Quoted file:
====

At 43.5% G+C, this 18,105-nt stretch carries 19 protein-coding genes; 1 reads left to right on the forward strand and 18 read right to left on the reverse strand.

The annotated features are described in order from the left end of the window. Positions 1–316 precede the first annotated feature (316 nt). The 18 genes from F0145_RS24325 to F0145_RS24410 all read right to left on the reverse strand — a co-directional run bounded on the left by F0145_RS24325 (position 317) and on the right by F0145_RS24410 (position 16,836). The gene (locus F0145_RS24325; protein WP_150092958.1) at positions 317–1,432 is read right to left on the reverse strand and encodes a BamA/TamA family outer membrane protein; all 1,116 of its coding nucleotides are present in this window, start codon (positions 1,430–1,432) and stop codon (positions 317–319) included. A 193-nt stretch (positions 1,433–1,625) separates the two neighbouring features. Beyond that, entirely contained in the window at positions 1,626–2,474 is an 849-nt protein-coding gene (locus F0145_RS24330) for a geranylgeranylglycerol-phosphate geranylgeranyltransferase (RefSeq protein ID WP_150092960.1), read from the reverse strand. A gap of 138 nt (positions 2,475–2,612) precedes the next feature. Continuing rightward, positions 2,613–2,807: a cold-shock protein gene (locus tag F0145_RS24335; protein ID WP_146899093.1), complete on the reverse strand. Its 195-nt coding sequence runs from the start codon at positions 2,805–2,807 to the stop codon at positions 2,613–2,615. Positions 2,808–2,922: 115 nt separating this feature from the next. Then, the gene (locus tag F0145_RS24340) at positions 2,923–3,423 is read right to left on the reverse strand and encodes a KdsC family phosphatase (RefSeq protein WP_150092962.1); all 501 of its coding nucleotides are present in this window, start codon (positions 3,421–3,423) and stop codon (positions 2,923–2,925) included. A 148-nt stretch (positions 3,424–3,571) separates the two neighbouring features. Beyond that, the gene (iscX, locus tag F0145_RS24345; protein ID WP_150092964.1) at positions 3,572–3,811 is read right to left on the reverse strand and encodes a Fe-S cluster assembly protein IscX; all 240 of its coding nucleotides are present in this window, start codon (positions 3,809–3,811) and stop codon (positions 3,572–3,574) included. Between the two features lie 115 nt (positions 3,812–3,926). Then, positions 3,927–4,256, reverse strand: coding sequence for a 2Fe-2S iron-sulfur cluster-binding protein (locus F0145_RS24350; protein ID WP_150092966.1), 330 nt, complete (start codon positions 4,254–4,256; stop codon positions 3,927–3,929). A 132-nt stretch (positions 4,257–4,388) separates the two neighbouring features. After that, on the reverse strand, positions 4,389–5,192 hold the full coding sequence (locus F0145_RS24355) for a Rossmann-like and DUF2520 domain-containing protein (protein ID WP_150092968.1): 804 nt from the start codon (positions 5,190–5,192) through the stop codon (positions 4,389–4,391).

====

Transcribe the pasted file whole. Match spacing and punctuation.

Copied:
At 43.5% G+C, this 18,105-nt stretch carries 19 protein-coding genes; 1 reads left to right on the forward strand and 18 read right to left on the reverse strand.

The annotated features are described in order from the left end of the window. Positions 1–316 precede the first annotated feature (316 nt). The 18 genes from F0145_RS24325 to F0145_RS24410 all read right to left on the reverse strand — a co-directional run bounded on the left by F0145_RS24325 (position 317) and on the right by F0145_RS24410 (position 16,836). The gene (locus F0145_RS24325; protein WP_150092958.1) at positions 317–1,432 is read right to left on the reverse strand and encodes a BamA/TamA family outer membrane protein; all 1,116 of its coding nucleotides are present in this window, start codon (positions 1,430–1,432) and stop codon (positions 317–319) included. A 193-nt stretch (positions 1,433–1,625) separates the two neighbouring features. Beyond that, entirely contained in the window at positions 1,626–2,474 is an 849-nt protein-coding gene (locus F0145_RS24330) for a geranylgeranylglycerol-phosphate geranylgeranyltransferase (RefSeq protein ID WP_150092960.1), read from the reverse strand. A gap of 138 nt (positions 2,475–2,612) precedes the next feature. Continuing rightward, positions 2,613–2,807: a cold-shock protein gene (locus tag F0145_RS24335; protein ID WP_146899093.1), complete on the reverse strand. Its 195-nt coding sequence runs from the start codon at positions 2,805–2,807 to the stop codon at positions 2,613–2,615. Positions 2,808–2,922: 115 nt separating this feature from the next. Then, the gene (locus tag F0145_RS24340) at positions 2,923–3,423 is read right to left on the reverse strand and encodes a KdsC family phosphatase (RefSeq protein WP_150092962.1); all 501 of its coding nucleotides are present in this window, start codon (positions 3,421–3,423) and stop codon (positions 2,923–2,925) included. A 148-nt stretch (positions 3,424–3,571) separates the two neighbouring features. Beyond that, the gene (iscX, locus tag F0145_RS24345; protein ID WP_150092964.1) at positions 3,572–3,811 is read right to left on the reverse strand and encodes a Fe-S cluster assembly protein IscX; all 240 of its coding nucleotides are present in this window, start codon (positions 3,809–3,811) and stop codon (positions 3,572–3,574) included. Between the two features lie 115 nt (positions 3,812–3,926). Then, positions 3,927–4,256, reverse strand: coding sequence for a 2Fe-2S iron-sulfur cluster-binding protein (locus F0145_RS24350; protein ID WP_150092966.1), 330 nt, complete (start codon positions 4,254–4,256; stop codon positions 3,927–3,929). A 132-nt stretch (positions 4,257–4,388) separates the two neighbouring features. After that, on the reverse strand, positions 4,389–5,192 hold the full coding sequence (locus F0145_RS24355) for a Rossmann-like and DUF2520 domain-containing protein (protein ID WP_150092968.1): 804 nt from the start codon (positions 5,190–5,192) through the stop codon (positions 4,389–4,391).